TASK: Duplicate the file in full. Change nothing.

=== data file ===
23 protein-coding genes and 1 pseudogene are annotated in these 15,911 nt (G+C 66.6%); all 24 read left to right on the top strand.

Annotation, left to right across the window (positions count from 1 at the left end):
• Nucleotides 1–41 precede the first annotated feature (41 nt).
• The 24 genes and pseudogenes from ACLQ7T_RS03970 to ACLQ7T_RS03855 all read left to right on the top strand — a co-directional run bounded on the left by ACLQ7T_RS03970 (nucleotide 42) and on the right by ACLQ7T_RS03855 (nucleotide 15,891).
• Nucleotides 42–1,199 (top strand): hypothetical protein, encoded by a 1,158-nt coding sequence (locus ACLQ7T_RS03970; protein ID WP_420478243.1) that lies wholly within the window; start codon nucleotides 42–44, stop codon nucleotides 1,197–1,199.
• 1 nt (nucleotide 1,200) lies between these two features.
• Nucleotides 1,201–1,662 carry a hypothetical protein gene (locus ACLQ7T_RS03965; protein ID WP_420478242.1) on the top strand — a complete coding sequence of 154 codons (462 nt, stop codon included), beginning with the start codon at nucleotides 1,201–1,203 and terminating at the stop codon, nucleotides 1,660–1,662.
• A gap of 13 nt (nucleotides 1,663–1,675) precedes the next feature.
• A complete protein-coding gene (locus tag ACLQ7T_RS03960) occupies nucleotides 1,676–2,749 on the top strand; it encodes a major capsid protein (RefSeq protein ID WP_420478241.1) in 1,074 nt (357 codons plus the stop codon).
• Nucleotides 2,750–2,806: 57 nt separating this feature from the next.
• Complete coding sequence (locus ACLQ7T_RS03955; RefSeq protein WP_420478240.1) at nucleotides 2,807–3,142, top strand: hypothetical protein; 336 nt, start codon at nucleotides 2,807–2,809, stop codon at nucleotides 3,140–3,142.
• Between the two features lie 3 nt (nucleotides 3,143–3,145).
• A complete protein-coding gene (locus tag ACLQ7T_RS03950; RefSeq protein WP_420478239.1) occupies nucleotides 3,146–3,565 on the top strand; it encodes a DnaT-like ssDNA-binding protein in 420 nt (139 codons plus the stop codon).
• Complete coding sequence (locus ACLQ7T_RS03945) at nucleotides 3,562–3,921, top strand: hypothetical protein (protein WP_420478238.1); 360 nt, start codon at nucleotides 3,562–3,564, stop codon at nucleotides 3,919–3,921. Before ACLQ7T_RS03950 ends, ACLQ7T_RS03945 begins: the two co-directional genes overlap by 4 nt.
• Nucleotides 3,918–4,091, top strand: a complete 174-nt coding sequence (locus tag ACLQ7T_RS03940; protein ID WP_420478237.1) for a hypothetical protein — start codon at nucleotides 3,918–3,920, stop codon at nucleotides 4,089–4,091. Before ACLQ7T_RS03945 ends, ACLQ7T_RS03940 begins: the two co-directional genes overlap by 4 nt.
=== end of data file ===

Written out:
23 protein-coding genes and 1 pseudogene are annotated in these 15,911 nt (G+C 66.6%); all 24 read left to right on the top strand.

Annotation, left to right across the window (positions count from 1 at the left end):
• Nucleotides 1–41 precede the first annotated feature (41 nt).
• The 24 genes and pseudogenes from ACLQ7T_RS03970 to ACLQ7T_RS03855 all read left to right on the top strand — a co-directional run bounded on the left by ACLQ7T_RS03970 (nucleotide 42) and on the right by ACLQ7T_RS03855 (nucleotide 15,891).
• Nucleotides 42–1,199 (top strand): hypothetical protein, encoded by a 1,158-nt coding sequence (locus ACLQ7T_RS03970; protein ID WP_420478243.1) that lies wholly within the window; start codon nucleotides 42–44, stop codon nucleotides 1,197–1,199.
• 1 nt (nucleotide 1,200) lies between these two features.
• Nucleotides 1,201–1,662 carry a hypothetical protein gene (locus ACLQ7T_RS03965; protein ID WP_420478242.1) on the top strand — a complete coding sequence of 154 codons (462 nt, stop codon included), beginning with the start codon at nucleotides 1,201–1,203 and terminating at the stop codon, nucleotides 1,660–1,662.
• A gap of 13 nt (nucleotides 1,663–1,675) precedes the next feature.
• A complete protein-coding gene (locus tag ACLQ7T_RS03960) occupies nucleotides 1,676–2,749 on the top strand; it encodes a major capsid protein (RefSeq protein ID WP_420478241.1) in 1,074 nt (357 codons plus the stop codon).
• Nucleotides 2,750–2,806: 57 nt separating this feature from the next.
• Complete coding sequence (locus ACLQ7T_RS03955; RefSeq protein WP_420478240.1) at nucleotides 2,807–3,142, top strand: hypothetical protein; 336 nt, start codon at nucleotides 2,807–2,809, stop codon at nucleotides 3,140–3,142.
• Between the two features lie 3 nt (nucleotides 3,143–3,145).
• A complete protein-coding gene (locus tag ACLQ7T_RS03950; RefSeq protein WP_420478239.1) occupies nucleotides 3,146–3,565 on the top strand; it encodes a DnaT-like ssDNA-binding protein in 420 nt (139 codons plus the stop codon).
• Complete coding sequence (locus ACLQ7T_RS03945) at nucleotides 3,562–3,921, top strand: hypothetical protein (protein WP_420478238.1); 360 nt, start codon at nucleotides 3,562–3,564, stop codon at nucleotides 3,919–3,921. Before ACLQ7T_RS03950 ends, ACLQ7T_RS03945 begins: the two co-directional genes overlap by 4 nt.
• Nucleotides 3,918–4,091, top strand: a complete 174-nt coding sequence (locus tag ACLQ7T_RS03940; protein ID WP_420478237.1) for a hypothetical protein — start codon at nucleotides 3,918–3,920, stop codon at nucleotides 4,089–4,091. Before ACLQ7T_RS03945 ends, ACLQ7T_RS03940 begins: the two co-directional genes overlap by 4 nt.